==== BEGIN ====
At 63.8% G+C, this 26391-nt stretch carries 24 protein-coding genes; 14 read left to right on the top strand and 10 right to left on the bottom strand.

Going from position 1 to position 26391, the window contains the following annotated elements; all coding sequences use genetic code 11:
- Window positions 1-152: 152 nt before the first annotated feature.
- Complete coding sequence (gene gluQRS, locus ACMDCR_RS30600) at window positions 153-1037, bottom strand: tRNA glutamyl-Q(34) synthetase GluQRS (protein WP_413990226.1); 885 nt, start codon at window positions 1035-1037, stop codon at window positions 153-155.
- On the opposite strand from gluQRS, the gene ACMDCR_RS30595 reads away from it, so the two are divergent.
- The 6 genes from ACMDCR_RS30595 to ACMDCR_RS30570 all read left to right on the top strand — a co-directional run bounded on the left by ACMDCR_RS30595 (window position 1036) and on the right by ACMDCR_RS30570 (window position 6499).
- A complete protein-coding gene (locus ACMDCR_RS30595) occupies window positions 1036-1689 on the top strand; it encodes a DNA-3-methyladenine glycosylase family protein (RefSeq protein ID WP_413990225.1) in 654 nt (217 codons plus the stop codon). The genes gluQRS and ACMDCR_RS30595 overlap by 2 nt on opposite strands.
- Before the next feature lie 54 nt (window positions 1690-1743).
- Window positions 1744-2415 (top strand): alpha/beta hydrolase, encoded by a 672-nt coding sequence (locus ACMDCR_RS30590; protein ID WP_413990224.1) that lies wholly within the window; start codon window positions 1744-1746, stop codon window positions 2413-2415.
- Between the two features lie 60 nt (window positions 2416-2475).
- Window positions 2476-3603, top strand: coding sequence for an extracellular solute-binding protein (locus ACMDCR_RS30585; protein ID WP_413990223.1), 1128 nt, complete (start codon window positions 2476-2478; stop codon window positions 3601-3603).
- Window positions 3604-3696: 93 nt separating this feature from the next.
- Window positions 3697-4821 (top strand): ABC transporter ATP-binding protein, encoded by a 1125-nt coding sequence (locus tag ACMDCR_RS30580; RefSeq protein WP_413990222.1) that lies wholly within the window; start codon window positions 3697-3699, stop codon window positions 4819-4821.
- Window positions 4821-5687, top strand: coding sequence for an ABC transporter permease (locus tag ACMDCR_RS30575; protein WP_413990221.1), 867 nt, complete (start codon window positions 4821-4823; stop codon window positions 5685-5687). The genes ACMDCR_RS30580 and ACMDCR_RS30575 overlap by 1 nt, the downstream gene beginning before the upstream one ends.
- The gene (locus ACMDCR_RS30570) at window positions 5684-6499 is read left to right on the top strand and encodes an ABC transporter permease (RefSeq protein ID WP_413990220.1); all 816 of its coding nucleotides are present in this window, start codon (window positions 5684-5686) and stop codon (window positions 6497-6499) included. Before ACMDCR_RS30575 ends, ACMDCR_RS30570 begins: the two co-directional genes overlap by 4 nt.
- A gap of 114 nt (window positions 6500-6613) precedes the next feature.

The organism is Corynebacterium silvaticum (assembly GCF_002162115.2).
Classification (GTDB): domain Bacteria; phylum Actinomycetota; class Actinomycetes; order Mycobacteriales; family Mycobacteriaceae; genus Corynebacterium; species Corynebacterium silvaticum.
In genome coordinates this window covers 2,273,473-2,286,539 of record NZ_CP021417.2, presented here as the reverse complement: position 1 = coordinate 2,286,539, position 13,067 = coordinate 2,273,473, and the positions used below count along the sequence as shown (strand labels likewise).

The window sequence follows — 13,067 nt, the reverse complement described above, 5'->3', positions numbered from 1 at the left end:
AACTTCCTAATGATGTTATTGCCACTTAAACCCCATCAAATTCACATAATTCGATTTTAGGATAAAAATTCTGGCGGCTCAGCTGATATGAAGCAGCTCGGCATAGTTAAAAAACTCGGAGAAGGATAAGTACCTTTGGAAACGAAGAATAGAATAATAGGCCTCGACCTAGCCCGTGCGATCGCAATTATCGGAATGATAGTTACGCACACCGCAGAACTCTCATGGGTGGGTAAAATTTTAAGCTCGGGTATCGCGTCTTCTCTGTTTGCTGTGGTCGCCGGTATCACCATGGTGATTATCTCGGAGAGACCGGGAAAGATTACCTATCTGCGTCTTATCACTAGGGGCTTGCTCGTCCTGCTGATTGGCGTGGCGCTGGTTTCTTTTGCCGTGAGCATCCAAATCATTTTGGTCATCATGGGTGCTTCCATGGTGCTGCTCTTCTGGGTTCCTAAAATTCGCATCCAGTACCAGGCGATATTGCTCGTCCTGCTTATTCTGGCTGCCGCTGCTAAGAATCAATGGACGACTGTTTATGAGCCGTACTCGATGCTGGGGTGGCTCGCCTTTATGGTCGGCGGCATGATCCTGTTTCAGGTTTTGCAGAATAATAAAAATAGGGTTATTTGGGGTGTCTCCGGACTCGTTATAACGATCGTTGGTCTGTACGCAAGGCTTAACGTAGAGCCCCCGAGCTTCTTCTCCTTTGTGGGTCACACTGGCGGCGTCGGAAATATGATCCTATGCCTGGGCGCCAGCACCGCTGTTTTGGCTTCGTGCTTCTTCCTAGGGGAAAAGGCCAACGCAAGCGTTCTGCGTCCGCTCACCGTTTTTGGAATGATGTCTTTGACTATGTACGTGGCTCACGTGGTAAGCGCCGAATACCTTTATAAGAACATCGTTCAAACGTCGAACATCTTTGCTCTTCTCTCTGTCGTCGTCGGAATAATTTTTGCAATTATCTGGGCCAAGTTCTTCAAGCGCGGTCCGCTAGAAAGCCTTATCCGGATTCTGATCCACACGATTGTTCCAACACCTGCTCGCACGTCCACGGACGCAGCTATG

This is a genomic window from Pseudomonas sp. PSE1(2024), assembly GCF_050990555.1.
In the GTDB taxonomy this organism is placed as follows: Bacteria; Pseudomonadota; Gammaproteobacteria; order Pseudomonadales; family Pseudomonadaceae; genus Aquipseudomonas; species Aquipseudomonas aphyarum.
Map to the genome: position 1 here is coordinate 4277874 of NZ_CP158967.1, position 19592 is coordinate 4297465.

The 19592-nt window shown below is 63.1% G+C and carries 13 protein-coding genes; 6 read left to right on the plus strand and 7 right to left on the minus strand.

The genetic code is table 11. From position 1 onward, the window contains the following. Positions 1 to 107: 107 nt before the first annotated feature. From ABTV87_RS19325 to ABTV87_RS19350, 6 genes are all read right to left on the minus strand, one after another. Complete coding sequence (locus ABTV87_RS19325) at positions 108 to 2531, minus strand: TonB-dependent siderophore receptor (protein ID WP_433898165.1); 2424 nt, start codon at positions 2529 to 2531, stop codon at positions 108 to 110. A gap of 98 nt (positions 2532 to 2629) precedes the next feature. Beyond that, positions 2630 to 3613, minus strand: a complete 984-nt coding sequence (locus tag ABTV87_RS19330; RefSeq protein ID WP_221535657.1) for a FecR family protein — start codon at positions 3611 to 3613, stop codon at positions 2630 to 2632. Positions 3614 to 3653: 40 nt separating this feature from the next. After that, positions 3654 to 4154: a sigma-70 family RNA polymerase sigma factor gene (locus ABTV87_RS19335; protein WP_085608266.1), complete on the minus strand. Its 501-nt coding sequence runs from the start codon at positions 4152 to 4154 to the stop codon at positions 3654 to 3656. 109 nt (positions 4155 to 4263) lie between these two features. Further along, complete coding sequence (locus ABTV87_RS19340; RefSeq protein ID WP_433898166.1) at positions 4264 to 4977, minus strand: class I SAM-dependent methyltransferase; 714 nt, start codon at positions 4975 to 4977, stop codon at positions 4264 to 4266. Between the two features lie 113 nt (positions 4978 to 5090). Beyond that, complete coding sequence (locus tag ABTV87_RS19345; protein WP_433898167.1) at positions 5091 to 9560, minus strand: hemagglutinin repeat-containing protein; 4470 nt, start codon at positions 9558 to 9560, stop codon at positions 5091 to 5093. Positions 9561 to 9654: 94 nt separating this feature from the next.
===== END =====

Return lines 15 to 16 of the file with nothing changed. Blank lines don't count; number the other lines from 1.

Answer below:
- The gene (locus ACMDCR_RS30570) at window positions 5684-6499 is read left to right on the top strand and encodes an ABC transporter permease (RefSeq protein ID WP_413990220.1); all 816 of its coding nucleotides are present in this window, start codon (window positions 5684-5686) and stop codon (window positions 6497-6499) included. Before ACMDCR_RS30575 ends, ACMDCR_RS30570 begins: the two co-directional genes overlap by 4 nt.
- A gap of 114 nt (window positions 6500-6613) precedes the next feature.